The Weather Station’s fourth album is a collection of meticulously arranged tracks that demonstrate singer/songwriter, Tamara Lindeman’s deft understanding of vocal blend, melody, and tonal cohesion. It is a wonderful work of confident poise, with storytelling front and centre.
Standout tracks include the delicate "You and I (On the Other Side)" and the album’s centrepiece, "Impossible". The latter opens with a deep, rootsy beat that introduces a feeling of soft muscularity, gradually weaving a musical patchwork that utilises flute, majestic backing vocals, and patient yet terse lyrical phrasing.
Generically, the album falls between Fleetwood Mac, Laura Marling, and Joni Mitchell in its melodic candour and emotional intelligence, and Lindeman’s key talent appears to be the deployment of storied, occasionally funny lyrics that arrive effortlessly and immaculately. JB
Standout Track: "Thirty"
Choice Lyric: "I wasn't close to my family / And my dad was raising a child in Nairobi / She was three now, he told me..."
Aromanticism: the unwillingness or inability to experience romantic love. Sounds pretty gloomy in the context of 2017, right? A repulsive man-child controls the superpower nation, nuclear war looms, Brexit divides, genocide persists, terrorism terrorises etc. etc., yet, somehow, Moses Sumney's pin-sharp dismantling of one of human race's unifiers has become an essential comfort. Though it may sit at odds with the Californian's incessant existential rhetoric, Aromanticism does provide answers. It makes loneliness feel okay. It makes isolation feel okay. It colours the black and white perception of romantic love being the missing piece through a shapeshifting collection of cosmic ambience, jazz, and soul - but also much more. Few people are making the type of genre-bending sounds like Moses Sumney and with such intriguing results.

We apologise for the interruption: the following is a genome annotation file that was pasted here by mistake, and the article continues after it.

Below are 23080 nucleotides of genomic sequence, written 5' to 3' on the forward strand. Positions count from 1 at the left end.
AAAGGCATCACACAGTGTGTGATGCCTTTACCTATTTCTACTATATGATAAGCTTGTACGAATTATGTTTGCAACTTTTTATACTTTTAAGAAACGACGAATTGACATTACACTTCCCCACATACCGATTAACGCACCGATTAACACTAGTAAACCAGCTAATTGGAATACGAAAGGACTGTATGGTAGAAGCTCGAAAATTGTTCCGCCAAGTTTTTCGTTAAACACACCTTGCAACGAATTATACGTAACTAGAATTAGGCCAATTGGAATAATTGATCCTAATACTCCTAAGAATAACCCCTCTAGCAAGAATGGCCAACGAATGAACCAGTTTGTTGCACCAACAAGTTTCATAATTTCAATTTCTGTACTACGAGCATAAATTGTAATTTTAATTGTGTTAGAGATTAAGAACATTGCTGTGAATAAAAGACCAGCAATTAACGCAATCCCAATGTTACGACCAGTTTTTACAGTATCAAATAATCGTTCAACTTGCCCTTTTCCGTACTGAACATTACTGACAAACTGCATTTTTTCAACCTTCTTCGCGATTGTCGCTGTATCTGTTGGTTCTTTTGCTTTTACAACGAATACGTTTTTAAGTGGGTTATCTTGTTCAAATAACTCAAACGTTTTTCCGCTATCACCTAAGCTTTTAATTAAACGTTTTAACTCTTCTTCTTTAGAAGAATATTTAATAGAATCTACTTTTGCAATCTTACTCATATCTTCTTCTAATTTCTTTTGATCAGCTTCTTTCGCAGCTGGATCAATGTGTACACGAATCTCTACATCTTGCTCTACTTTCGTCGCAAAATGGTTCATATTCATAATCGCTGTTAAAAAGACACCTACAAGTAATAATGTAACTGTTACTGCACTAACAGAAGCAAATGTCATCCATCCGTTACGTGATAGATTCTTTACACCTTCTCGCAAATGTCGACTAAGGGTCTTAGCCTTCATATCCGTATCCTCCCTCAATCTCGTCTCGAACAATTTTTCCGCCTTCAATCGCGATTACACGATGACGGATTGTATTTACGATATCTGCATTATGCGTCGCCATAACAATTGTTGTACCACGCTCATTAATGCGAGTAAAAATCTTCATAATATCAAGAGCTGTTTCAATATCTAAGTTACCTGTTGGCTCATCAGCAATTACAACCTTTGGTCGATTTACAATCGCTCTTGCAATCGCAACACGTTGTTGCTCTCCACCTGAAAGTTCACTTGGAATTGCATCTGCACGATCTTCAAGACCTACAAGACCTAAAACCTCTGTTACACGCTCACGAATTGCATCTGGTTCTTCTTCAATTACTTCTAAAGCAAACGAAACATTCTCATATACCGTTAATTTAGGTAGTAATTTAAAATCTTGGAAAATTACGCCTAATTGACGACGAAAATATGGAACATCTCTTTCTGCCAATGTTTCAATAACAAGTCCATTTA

"Lonely World" opens with waves of spasmodic bass and guitar that lace with Sumney's lofty falsetto. The crest then breaks, and a beautiful cacophony of choral chants and tumbling, whip-smart beats follows. "Casts a shadow on the shallow love it hurls," rings true as Sumney's "lonely" refrains circle into perpetuity.
On "Quarrel", Sumney professes he would give his life "just for the privilege to ignore" the pains of a relationship. Perhaps it's easier to not be in one at all. "Don't call it a lovers' quarrel," he insists, over a swirl of groaning strings and frilly harp arpeggios. There's beauty in this assertion and beauty throughout his remarkable debut: a strange kind of solace in a world of chaos. CK
Standout Track: "Lonely World"
Choice Lyric: "Am I vital, if my heart is idle? / Am I doomed?"
If Jumping The Shark exploited Alex Cameron's dismissive alter-ego, then Forced Witness felt like a man who finally found a sense of self awareness, getting a grip on his true potential as an artist hiding in the shadows for all these years. Cameron lets his vocal range soar on Forced Witness, where he not only expands his flat, baritone vocals, but the instrumentations that surround it, which grow increasingly ambitious and complex. The mystery of Alex Cameron continues to be unsolved, but after Forced Witness, his identity and place in the indie world seems to be much clearer, and at times, all the more impressive. TM
Standout Track: "Stranger's Kiss"
Choice Lyric: "I got shat on by an eagle, baby / Now I'm king of the neighborhood..."
Annie Clark’s fifth record as St. Vincent is a record that brings us sex, drugs, and rock and roll in unfettered and opulent excess. MASSEDUCTION contrasts an almost violent sexuality with Clark’s saccharine vocals, bending all you think you know in a fairground mirror of sensual guitars and grinding synths. Decline and decay exist here too; their horrifying pseudo-ecstasy a conclusion as natural as breathing.
From the questioning poise of understated opener “Hang On Me” to the climactic, yearning maximalism of “Los Ageless”, MASSEDUCTION is an album as multifaceted as St. Vincent herself; both obscuring and revealing in tantalising parallel. Piano-led ballads such as “New York” glow with uncharacteristically accessible warmth, balancing the brash, alien neon of “Pills” or the gender-bending anarchy of “Sugarboy”.
Throughout the duration of MASSEDUCTION our agile protagonist remains ten paces ahead at all times: within sight but always just out of reach. Whilst Clark scoffs at the notion that we might know her any better at this album’s close, final track “Smoking Section” is a hopeless, heartbreaking lament that feels as close to authenticity as we might ever hope to get. PW
Standout Track: "Los Ageless"
Choice Lyric: "I try to write you a love song / But it comes out a lament..."
Like all great records, Peasant is a work that improves with age. Six months on from its release, the album continues to yield surprises, its composition resonating in increasingly numerous, unexpected ways with each listen. That Dawson has managed to create an LP that chimes so keenly with our time, despite being built upon archaic sonic foundations and a lyrical narrative set in the pre-medieval kingdom of Bryneich, is a breathtaking feat of artistic vision.